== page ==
Part 1 listed country status
If the UK becomes a Part 1 listed country, you must have your pet microchipped and vaccinated against rabies before travel. You will need to make sure your pet’s rabies vaccinations are kept up to date and make sure your dog has tapeworm treatment if needed.
You must also apply for a new document, the UK pet passport. You’ll be able to use this for travel to the EU for your pet’s lifetime (or until full) as long as your pet’s rabies vaccinations are kept up to date.
Part 2 listed country status
If the UK becomes a Part 2 listed country, you must have your pet microchipped and vaccinated against rabies before travel. You’ll need to make sure your pet’s rabies vaccinations are kept up to date and make sure your dog has tapeworm treatment if needed.
You must also visit an official vet no more than 10 days before you travel to get an animal health certificate confirming that your pet is microchipped and vaccinated against rabies.
Your pet will need a new animal health certificate for each trip to the EU if the UK becomes a Part 2 listed country. On arrival in the EU, pet owners travelling with pets need to enter through a designated TPE. At the TPE, you may need to present proof of microchip and rabies vaccination and tapeworm treatment if required.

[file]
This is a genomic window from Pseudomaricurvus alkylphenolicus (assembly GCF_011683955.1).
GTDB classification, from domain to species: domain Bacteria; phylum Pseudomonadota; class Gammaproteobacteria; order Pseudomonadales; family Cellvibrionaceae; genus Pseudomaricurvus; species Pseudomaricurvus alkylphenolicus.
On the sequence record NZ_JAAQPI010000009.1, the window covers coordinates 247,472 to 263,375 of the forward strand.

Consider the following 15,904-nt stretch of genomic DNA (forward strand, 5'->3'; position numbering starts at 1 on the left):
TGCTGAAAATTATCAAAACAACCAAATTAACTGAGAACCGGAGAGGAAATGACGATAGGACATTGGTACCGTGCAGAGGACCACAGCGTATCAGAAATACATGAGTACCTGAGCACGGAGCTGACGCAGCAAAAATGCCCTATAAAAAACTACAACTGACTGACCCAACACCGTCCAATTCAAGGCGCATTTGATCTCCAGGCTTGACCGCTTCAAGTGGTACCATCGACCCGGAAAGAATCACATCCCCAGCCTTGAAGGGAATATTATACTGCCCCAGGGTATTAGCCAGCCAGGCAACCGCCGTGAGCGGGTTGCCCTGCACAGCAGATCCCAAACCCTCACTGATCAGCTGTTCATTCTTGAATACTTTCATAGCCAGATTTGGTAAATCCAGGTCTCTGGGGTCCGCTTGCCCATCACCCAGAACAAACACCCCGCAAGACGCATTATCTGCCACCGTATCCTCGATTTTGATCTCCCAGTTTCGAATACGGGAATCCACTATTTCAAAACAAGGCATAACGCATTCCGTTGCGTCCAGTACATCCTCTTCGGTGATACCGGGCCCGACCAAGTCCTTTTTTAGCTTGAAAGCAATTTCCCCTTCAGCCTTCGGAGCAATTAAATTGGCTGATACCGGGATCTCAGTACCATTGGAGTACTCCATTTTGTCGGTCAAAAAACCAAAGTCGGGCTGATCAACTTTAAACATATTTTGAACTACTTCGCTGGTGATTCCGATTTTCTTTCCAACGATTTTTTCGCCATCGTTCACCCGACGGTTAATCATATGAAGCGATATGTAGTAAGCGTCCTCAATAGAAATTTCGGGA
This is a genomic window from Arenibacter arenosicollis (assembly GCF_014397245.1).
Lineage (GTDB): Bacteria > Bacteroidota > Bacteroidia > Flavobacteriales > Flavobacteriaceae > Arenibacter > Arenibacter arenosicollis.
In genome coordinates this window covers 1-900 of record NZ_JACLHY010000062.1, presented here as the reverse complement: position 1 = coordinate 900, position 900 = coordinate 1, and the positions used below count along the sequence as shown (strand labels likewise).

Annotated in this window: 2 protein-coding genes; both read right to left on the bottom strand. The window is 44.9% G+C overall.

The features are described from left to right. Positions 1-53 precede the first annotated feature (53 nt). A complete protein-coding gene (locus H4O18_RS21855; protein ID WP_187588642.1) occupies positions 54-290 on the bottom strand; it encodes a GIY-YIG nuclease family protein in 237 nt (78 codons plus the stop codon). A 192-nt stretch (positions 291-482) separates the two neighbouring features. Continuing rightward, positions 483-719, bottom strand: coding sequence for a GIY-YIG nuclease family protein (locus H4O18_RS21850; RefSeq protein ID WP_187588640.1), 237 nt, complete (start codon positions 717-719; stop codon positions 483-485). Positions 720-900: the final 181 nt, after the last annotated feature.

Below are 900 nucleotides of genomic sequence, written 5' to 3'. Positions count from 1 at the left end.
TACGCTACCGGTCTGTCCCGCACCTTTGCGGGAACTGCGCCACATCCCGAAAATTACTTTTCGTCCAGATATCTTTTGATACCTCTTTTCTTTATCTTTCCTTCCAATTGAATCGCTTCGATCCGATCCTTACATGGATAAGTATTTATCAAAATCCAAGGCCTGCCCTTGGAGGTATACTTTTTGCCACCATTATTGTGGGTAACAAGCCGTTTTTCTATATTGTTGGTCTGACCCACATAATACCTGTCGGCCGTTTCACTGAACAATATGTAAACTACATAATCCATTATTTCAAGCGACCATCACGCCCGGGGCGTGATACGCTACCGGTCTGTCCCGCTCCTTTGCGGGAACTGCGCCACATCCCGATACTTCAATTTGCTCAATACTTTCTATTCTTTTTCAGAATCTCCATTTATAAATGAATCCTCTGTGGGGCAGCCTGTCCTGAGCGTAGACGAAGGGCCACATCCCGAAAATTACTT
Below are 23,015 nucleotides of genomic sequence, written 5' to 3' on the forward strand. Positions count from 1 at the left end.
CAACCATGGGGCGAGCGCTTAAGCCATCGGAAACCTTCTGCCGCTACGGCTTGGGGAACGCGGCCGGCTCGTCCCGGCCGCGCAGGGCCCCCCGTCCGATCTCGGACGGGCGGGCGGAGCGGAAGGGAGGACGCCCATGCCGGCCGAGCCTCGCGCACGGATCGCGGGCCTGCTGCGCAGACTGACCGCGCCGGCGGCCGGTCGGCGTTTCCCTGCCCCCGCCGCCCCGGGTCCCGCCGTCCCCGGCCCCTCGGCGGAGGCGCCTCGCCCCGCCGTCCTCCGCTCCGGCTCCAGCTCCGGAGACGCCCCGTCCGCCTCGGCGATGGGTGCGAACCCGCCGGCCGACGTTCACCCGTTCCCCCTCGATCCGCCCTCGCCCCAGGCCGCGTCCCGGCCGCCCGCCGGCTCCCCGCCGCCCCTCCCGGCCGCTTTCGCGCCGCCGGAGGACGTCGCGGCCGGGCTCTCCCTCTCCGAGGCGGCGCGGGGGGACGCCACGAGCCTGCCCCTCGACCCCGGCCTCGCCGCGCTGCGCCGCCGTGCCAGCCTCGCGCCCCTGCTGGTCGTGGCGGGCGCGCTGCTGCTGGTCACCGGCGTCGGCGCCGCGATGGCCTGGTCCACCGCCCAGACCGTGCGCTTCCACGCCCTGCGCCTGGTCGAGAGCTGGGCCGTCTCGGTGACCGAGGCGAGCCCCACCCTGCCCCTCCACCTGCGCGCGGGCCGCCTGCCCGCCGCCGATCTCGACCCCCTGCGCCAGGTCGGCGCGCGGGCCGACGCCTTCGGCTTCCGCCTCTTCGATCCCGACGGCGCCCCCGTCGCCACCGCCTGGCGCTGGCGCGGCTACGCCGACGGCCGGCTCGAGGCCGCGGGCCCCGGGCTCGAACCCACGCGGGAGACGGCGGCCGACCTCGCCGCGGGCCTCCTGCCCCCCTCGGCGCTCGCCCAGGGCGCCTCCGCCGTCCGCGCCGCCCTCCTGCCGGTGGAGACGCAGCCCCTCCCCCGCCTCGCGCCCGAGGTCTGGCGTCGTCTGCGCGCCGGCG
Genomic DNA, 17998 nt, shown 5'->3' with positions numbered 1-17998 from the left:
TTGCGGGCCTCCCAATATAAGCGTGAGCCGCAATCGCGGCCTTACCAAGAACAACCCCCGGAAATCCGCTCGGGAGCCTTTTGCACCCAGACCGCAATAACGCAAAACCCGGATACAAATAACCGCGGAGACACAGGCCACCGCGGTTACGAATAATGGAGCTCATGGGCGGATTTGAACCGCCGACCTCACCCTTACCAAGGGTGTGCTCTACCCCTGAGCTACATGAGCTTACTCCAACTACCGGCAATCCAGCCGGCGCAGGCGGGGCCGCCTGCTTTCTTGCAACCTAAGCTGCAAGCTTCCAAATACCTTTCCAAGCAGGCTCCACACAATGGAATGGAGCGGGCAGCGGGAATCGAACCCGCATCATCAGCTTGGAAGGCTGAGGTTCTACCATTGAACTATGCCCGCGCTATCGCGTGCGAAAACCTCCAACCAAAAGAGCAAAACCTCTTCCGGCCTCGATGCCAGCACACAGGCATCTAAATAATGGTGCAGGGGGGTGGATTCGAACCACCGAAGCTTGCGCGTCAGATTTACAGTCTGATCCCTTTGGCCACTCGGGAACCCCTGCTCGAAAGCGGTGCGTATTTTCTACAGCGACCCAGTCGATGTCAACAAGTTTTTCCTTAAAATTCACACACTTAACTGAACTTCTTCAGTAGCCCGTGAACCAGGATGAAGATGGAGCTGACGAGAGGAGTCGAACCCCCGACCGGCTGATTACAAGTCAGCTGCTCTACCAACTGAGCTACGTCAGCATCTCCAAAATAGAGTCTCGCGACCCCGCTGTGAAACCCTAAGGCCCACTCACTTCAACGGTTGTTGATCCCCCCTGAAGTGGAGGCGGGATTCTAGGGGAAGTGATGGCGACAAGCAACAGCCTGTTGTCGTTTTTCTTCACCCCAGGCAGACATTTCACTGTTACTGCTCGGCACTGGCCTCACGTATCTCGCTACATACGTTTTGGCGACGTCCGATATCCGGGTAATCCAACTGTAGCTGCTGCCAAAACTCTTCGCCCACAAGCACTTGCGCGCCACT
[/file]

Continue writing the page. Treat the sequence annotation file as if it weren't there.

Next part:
Pet travel during an implementation period
If a deal is agreed and an implementation period is confirmed, you’ll be able to travel with your pet to the EU under the current pet travel rules using your current EU pet passport.
If you’re travelling with your pet for the first time you’ll have to visit your vet to get a pet passport.
Find an official vet
Speak to your vet to find your nearest official vet in Great Britain. Many veterinary practices will have one in their team.
Contact the Pet Travel Scheme helpline if you need more information.
Pet travel from Northern Ireland
For information on the Pet Travel Scheme in Northern Ireland, read pet travel guidance from the Department of Agriculture, Environment and Rural Affairs (DAERA).
Pet Travel Scheme helpline
Contact the Pet Travel Scheme helpline if you need more information.